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My father had an MD from Harvard. How could he deprive me of an education?

When I was 14 years old, my father gave me a small, tattered book that was printed in 1829 by the Maskilim, the Jewish secular intellectuals. The book was part of a journal published by the Enlightenment Movement in Eastern Europe called “Bikurei Haitim.”

When my father gave me the book, I was attending Oholei Torah, the Lubavitcher Rebbe’s yeshiva in Crown Heights, Brooklyn. As a follower of the rebbe, I was aware of the historical conflict between the Hasidim and the Enlightenment movement, which reached a peak in the time of the Tzemach Tzedak (1789-1866), the third Lubavitcher Rebbe. So I was hesitant to actually read this volume of “Bikurei Haitim.” I placed the book on a shelf and left it there.

By the time I finished my yeshiva studies at the age of 23, I was deeply troubled and unhappy. Throughout my yeshiva education, from the age of nine to 23, I studied only Torah, Talmud, and Hasidic philosophy. Per the rebbe’s directives, my parents sent me to his yeshiva, which did not teach any secular studies at all. While I took pride in being a part of the “Rebbe’s Army,” I was concerned about how I would make a living when I grew up. I managed to push these concerns out of my mind for many years, but following my rabbinical ordination, I decided that I wanted to enroll in college and began studying for the GED exam.

Having received no math instruction — not even basic arithmetic — at the age of 23, I began studying multiplication tables and fractions. It was very slow going and painful. The more I struggled with fractions and then basic algebra, the more dejected and angry I became. I couldn’t understand how my own father, a graduate of Columbia College and Harvard Medical School, could have sent me to a yeshiva that did not even teach the English language, let alone basic math and science. While my father was given the best secular education in the world, he neglected to provide me with even the minimal secular education needed to allow me to function outside of my hasidic community. The more I thought about this neglect, the more depressed I became.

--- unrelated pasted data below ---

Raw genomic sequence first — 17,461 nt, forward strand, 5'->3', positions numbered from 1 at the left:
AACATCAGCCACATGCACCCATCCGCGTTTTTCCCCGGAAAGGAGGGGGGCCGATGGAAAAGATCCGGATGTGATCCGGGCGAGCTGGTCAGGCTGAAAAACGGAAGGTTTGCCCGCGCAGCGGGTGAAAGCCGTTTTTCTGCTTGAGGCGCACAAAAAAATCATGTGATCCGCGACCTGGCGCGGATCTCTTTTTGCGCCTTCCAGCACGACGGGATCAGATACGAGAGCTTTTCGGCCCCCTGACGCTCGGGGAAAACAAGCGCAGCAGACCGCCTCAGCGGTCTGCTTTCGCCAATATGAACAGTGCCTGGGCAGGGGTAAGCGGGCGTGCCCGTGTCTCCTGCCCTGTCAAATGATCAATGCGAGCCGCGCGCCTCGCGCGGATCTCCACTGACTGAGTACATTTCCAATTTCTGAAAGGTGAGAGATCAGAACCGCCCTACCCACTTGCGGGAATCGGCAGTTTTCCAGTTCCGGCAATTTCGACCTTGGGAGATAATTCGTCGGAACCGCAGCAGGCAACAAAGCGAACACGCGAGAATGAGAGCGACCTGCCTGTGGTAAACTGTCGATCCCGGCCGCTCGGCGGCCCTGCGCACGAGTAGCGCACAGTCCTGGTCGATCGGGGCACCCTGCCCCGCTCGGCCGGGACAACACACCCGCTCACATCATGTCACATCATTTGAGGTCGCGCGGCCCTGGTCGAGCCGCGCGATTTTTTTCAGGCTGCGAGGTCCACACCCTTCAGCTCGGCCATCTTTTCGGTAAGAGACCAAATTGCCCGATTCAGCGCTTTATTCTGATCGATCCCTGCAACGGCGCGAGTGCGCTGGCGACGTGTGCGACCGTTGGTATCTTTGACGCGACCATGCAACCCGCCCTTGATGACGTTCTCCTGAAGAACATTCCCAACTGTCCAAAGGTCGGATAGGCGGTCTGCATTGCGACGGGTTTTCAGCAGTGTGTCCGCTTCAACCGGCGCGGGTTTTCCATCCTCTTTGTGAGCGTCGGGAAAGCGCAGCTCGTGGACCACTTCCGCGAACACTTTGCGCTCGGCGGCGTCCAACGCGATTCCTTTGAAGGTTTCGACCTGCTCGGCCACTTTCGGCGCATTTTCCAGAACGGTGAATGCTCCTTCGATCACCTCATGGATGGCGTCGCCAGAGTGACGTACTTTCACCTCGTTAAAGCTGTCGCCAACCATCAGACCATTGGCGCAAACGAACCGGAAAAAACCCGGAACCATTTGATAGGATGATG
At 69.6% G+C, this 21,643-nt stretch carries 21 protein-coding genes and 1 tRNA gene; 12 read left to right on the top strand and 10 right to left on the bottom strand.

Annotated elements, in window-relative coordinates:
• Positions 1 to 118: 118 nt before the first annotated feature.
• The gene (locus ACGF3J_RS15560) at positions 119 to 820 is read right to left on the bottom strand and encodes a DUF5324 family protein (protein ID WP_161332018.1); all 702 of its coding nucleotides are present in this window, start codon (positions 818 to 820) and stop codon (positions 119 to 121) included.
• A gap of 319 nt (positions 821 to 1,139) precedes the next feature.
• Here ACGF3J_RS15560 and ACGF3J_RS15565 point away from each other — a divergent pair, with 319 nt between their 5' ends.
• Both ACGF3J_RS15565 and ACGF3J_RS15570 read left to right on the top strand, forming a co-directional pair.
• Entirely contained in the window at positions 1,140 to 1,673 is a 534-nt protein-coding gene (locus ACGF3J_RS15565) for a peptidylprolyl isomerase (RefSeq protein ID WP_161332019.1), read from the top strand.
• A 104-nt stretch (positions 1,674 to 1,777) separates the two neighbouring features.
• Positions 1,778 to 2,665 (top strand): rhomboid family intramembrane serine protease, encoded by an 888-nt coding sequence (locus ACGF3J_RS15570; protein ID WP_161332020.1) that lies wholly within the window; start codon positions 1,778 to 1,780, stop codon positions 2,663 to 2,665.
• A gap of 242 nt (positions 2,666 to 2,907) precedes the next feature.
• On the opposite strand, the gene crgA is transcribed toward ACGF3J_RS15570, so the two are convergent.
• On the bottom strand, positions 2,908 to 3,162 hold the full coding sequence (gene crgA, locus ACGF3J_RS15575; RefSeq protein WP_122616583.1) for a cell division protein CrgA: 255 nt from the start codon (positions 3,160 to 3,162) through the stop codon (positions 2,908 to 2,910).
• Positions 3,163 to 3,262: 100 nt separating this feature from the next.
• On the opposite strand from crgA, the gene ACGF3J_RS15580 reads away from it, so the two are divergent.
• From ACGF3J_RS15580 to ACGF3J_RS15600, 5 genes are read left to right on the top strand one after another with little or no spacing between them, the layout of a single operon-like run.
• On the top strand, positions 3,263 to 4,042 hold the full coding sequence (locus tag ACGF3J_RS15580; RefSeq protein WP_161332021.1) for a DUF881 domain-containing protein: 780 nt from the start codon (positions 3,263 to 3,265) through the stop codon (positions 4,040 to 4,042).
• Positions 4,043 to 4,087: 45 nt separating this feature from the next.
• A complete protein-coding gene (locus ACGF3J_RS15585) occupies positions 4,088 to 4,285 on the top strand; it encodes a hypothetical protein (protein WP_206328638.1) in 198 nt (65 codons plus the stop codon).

Then I reminded myself of the small journal published by scholars of the Enlightenment that he had given me years earlier. I thought maybe I could find something in the journal that would speak to me, so I took the book off the shelf and began flipping through the pages. What I discovered on page 135 took my breath away. In the middle of a lengthy essay in Hebrew about the need for education reform in the yeshivas, Juda Jeiteles (1773-1838) wrote the following:

“Except for the Talmud, the yeshiva student is bereft of all worldly knowledge which is given by God; he doesn’t even know the name of his city. We recall the destruction such education caused, rabbim chalalim hepil. What happened to these yeshiva students once they became men? Those who excelled in Talmud study became isolated from other men and lacked the ability to socialize with regular society. Without a basic knowledge of worldly matters they were unable to articulate their thoughts on non-talmudic matters. They didn’t know the ways of the world. Everything that happened from Day One was a closed book. Simply put, the history of the world was foreign to them. Lacking any scientific knowledge of nature, they didn’t know what was below their feet or above their head. Even the history of the Jewish people and the names of the Judean Kings were unknown to them.”

Oholei Torah

I sat paralyzed as I read the rest of this painful essay. Jeiteles was not only describing the woeful state of yeshiva education in his day, but was also chronicling my own educational neglect. Not much had changed between 1829 and 1989 when my yeshiva studies began.

The bitter irony was that the father who was the cause of my own educational neglect was the one who gave me this very journal so many years earlier. It occurred to me that the Talmud had it right: “He who forbids is he who permits.”

To this day, my former yeshiva refuses to teach its students English, math, and science. But the days of shtetl living are long gone. Eventually, I am confident that a time will come when even the most rigid hasidic yeshivas will come to accept that every student deserves to be given the necessary tools to survive and thrive in our modern world.

Yossi Newfield is currently pursuing writing and religious studies. He lives in NYC.

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